Wednesday 20 September 2017

Father who pushed son to his death too ill for inquest

Second hearing opens into killing of boy in hotel balcony plunge

Rod Minchin

A MAN who killed his six-year-old son when he pushed him off a hotel balcony in Crete five years ago was too ill to attend an inquest yesterday.

John Hogan is receiving treatment under the Mental Heath Act at a psychiatric unit, a coroner was told.

Hogan, his three brothers and his sister grew up in England. But his father, John Joseph, was from Kilcoltrim, Borris, Co Carlow, and his mother, Josephine Whelan is from Castledermot, Co Kildare. The couple settled in Bristol.

The inquest is being held into the death of his son Liam, who suffered severe head injuries after falling from the Petra Mare Hotel in August 2006.

Liam's sister, Mia, then aged two, survived with a broken arm after they were pushed off the balcony by their father during a family holiday.

The inquest at Avon Coroner's Court in Flax Bourton, near Bristol, is being held after the original verdict recorded in 2008 -- that Liam was unlawfully killed by his father -- was overturned by the High Court.

Two judges ruled that the verdict by then Avon coroner Paul Forrest was flawed and needed "further consideration".

They indicated that a "really quite serious error of law" had occurred because the question of Mr Hogan's mental state "was simply not addressed".


The Greek jury in Hogan's trial decided that the former tiler had been suffering from an "earthquake of insanity" during the trip to Crete.

Hogan, from Bradley Stoke, near Bristol, had gone on holiday with then wife Natasha Visser in a bid to salvage their marriage. The incident happened shortly before they were due to return home. Mrs Visser, who has remarried and moved to Australia with her family, did not attend the new inquest.

At yesterday's hearing much of the evidence was either the rereading of statements read at the original inquest, or transcripts of witnesses' evidence from those proceedings.

A transcript was read to the court of the evidence Mrs Visser gave the first inquest. In it she described the rows she had with her ex-husband on the day of the tragedy.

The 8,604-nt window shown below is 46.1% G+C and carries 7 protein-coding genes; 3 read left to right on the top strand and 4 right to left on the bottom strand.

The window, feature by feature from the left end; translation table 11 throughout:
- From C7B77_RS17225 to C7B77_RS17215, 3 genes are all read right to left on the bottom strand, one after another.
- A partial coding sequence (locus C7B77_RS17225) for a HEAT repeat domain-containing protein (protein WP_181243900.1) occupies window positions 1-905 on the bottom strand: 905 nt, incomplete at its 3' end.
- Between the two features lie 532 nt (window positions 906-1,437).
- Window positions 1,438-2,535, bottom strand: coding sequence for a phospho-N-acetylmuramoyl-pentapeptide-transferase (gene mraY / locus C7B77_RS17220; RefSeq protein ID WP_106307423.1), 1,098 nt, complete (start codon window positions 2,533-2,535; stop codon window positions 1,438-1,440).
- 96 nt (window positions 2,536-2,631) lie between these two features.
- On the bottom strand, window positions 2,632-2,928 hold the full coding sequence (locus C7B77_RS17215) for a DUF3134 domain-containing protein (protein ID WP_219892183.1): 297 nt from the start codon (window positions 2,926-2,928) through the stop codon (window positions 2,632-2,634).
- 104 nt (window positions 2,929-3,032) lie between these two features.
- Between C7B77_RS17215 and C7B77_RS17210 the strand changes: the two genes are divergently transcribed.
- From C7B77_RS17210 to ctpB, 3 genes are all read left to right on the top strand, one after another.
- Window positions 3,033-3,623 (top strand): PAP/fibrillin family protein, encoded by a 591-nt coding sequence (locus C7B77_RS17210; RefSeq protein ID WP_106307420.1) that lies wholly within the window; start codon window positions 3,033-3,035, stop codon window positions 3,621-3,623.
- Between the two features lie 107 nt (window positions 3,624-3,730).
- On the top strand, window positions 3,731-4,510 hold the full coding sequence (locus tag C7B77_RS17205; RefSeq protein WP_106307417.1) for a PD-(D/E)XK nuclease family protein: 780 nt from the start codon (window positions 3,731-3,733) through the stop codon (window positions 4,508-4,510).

She said Hogan had threatened to "burn their house" to the ground.

Later that evening, Mrs Visser claimed her ex-husband had grown increasingly agitated about their proposed divorce.

She said: "He said he was not living with his mum and he wouldn't go there and he wasn't leaving the house.

"He was saying I should go and that if I stayed in the house with the children, he would burn it to the ground."

Mrs Visser explained how Liam was upset by the rows but told her, "If you and Dad want to split up -- that's OK".

She went on to explain the moments before her son's death. Mrs Visser said she returned to their hotel room to find that her ex-husband had already packed their suitcases because he wanted to return home on the next flight.

"They wouldn't even close. There were clothes sticking out from everywhere and they weren't done up or anything," she said.


"I started opening the cases trying to sort the clothes out, so that they would fit in the case. John said 'What the f*** are you doing?'

"He then stared at me with a 'crazed' look that I have never seen. I was aware he was charging around the room.

"All I could hear was 'John's packing is s***, John's packing is s***'. Then I turned around and no one was there. I just heard a lady screaming down below -- Oh God'.

"And I knew he had gone over with them. Liam had been crying and crying and crying and then it went silent, apart from the lady down below."

Psychiatric reports compiled on Hogan by doctors in Greece were also read to the court.

The reports said Mr Hogan made various attempts to take his own life while he was held at a Greek psychiatric unit following the incident.

The reports also said Mr Hogan's family history was tainted by suicide and depression, which Hogan said prompted his wife to call them a "family of death" moments before he leapt from the hotel balcony.

His older brother Paul was a manic depressive who had been sectioned in a mental hospital on a number of occasions. Hogan himself had been dogged by clinical depression since childhood but had stopped taking anti-depressants at the time of Liam's death.

The inquest was adjourned until today.

Irish Independent

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